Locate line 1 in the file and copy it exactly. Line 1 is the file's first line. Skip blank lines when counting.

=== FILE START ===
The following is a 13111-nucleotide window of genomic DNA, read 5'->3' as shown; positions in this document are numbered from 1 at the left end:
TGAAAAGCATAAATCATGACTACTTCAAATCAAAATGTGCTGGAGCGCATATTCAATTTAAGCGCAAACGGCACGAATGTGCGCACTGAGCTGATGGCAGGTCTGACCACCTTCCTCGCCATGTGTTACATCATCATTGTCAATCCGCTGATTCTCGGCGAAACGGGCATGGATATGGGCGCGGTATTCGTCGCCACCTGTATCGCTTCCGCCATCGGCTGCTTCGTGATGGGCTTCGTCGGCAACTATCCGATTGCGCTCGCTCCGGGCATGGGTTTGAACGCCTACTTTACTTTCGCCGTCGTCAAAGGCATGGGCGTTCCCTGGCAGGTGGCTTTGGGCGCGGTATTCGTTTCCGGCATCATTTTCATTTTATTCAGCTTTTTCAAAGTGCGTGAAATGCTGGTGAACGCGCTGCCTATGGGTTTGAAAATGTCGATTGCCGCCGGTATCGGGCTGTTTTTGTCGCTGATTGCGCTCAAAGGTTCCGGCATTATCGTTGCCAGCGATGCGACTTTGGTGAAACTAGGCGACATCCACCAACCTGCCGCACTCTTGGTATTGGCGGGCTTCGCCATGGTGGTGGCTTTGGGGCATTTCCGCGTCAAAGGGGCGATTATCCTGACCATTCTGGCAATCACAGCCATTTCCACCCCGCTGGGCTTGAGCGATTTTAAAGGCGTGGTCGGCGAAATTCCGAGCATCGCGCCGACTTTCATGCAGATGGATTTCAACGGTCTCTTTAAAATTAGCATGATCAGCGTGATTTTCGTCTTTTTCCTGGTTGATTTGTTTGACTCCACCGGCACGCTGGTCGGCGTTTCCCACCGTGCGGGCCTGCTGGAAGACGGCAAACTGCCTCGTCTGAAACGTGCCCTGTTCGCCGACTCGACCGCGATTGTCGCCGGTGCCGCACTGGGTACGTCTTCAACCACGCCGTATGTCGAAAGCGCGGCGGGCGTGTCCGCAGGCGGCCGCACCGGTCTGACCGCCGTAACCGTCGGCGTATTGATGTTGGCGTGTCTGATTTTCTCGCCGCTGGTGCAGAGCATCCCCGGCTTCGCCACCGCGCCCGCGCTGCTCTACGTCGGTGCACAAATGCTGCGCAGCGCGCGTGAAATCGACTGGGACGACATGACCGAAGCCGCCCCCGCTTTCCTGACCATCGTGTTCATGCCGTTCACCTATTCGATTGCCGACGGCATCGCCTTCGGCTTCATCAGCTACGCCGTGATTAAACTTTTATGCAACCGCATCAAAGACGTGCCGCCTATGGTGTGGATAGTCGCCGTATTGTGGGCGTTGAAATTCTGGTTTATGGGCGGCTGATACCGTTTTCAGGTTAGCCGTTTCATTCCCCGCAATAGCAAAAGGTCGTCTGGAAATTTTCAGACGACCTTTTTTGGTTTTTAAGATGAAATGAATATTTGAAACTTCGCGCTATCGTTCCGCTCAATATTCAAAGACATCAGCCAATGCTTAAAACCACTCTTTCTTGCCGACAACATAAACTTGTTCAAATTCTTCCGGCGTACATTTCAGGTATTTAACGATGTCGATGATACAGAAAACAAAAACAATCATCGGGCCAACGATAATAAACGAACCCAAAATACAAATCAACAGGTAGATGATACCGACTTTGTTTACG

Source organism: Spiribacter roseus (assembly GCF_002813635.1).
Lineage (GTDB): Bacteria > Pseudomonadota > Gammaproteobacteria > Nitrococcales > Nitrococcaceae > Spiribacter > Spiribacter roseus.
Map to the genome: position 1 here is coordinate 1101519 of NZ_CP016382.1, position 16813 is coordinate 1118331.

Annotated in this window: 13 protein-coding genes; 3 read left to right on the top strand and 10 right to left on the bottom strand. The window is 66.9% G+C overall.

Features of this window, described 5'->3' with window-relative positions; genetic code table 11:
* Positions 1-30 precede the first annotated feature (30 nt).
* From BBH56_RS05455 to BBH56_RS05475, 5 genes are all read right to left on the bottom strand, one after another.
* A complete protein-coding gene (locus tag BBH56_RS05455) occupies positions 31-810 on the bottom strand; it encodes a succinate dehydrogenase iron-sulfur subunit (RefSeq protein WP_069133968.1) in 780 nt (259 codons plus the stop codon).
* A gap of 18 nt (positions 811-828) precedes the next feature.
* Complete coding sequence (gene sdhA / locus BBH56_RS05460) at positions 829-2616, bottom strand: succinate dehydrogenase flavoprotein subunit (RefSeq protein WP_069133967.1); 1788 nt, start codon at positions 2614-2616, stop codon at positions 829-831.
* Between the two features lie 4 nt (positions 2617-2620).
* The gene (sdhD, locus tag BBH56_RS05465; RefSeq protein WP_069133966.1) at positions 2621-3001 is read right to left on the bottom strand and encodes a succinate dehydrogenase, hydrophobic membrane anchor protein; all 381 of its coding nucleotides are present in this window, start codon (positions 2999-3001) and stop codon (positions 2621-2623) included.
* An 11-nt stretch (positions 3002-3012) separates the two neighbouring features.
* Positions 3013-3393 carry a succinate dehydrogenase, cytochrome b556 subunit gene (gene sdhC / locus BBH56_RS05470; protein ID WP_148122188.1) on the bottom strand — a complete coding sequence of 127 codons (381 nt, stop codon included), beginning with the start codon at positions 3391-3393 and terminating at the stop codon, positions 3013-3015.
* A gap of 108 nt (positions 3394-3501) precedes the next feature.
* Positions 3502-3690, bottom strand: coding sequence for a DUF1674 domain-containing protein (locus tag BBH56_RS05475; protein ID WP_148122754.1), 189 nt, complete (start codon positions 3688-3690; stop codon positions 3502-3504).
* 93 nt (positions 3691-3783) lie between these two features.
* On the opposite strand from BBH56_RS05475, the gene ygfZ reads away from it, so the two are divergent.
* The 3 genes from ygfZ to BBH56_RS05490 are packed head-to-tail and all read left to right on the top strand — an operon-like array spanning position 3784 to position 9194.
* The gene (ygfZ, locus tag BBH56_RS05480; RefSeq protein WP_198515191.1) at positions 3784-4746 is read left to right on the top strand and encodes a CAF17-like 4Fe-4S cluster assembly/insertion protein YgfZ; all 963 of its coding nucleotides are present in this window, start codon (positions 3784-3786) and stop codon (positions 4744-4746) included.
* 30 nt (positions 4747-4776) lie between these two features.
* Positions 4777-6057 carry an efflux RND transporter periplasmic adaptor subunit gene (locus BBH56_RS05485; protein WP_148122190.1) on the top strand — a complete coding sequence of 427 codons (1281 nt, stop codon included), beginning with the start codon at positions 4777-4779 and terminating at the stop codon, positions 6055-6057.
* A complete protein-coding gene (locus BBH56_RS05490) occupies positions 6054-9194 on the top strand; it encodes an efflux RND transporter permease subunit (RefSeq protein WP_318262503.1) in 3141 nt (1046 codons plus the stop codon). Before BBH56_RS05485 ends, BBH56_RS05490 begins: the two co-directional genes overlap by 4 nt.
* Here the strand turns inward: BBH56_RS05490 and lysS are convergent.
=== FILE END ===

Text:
The following is a 13111-nucleotide window of genomic DNA, read 5'->3' as shown; positions in this document are numbered from 1 at the left end: